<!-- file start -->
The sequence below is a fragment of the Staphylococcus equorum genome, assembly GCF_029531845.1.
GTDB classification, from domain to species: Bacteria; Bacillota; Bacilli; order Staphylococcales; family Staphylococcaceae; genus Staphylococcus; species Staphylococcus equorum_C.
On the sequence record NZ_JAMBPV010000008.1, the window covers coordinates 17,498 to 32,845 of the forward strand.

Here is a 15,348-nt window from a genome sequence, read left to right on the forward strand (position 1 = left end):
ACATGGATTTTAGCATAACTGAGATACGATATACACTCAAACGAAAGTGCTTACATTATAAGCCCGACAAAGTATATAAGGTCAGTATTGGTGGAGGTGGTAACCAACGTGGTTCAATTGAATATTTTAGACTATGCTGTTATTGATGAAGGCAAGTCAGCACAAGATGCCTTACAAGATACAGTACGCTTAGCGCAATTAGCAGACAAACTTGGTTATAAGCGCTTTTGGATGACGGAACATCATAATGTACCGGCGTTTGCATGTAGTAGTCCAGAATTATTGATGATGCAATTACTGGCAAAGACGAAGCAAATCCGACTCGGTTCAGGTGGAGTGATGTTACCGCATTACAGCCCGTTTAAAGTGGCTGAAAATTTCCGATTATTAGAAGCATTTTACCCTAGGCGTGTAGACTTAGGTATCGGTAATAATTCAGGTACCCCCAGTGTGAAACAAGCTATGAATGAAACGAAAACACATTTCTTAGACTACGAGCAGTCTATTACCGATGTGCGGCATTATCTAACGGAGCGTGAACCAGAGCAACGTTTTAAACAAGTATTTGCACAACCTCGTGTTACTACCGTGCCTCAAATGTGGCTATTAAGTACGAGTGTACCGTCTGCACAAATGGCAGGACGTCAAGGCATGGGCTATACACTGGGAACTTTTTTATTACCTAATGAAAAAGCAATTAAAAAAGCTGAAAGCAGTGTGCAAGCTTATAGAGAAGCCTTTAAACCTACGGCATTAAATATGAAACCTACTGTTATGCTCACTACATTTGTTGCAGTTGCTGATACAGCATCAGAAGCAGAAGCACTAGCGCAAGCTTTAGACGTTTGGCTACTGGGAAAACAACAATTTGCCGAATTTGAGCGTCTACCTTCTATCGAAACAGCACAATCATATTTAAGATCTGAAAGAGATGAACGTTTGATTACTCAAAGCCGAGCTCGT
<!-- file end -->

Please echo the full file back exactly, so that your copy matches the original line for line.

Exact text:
The sequence below is a fragment of the Staphylococcus equorum genome, assembly GCF_029531845.1.
GTDB classification, from domain to species: Bacteria; Bacillota; Bacilli; order Staphylococcales; family Staphylococcaceae; genus Staphylococcus; species Staphylococcus equorum_C.
On the sequence record NZ_JAMBPV010000008.1, the window covers coordinates 17,498 to 32,845 of the forward strand.

Here is a 15,348-nt window from a genome sequence, read left to right on the forward strand (position 1 = left end):
ACATGGATTTTAGCATAACTGAGATACGATATACACTCAAACGAAAGTGCTTACATTATAAGCCCGACAAAGTATATAAGGTCAGTATTGGTGGAGGTGGTAACCAACGTGGTTCAATTGAATATTTTAGACTATGCTGTTATTGATGAAGGCAAGTCAGCACAAGATGCCTTACAAGATACAGTACGCTTAGCGCAATTAGCAGACAAACTTGGTTATAAGCGCTTTTGGATGACGGAACATCATAATGTACCGGCGTTTGCATGTAGTAGTCCAGAATTATTGATGATGCAATTACTGGCAAAGACGAAGCAAATCCGACTCGGTTCAGGTGGAGTGATGTTACCGCATTACAGCCCGTTTAAAGTGGCTGAAAATTTCCGATTATTAGAAGCATTTTACCCTAGGCGTGTAGACTTAGGTATCGGTAATAATTCAGGTACCCCCAGTGTGAAACAAGCTATGAATGAAACGAAAACACATTTCTTAGACTACGAGCAGTCTATTACCGATGTGCGGCATTATCTAACGGAGCGTGAACCAGAGCAACGTTTTAAACAAGTATTTGCACAACCTCGTGTTACTACCGTGCCTCAAATGTGGCTATTAAGTACGAGTGTACCGTCTGCACAAATGGCAGGACGTCAAGGCATGGGCTATACACTGGGAACTTTTTTATTACCTAATGAAAAAGCAATTAAAAAAGCTGAAAGCAGTGTGCAAGCTTATAGAGAAGCCTTTAAACCTACGGCATTAAATATGAAACCTACTGTTATGCTCACTACATTTGTTGCAGTTGCTGATACAGCATCAGAAGCAGAAGCACTAGCGCAAGCTTTAGACGTTTGGCTACTGGGAAAACAACAATTTGCCGAATTTGAGCGTCTACCTTCTATCGAAACAGCACAATCATATTTAAGATCTGAAAGAGATGAACGTTTGATTACTCAAAGCCGAGCTCGT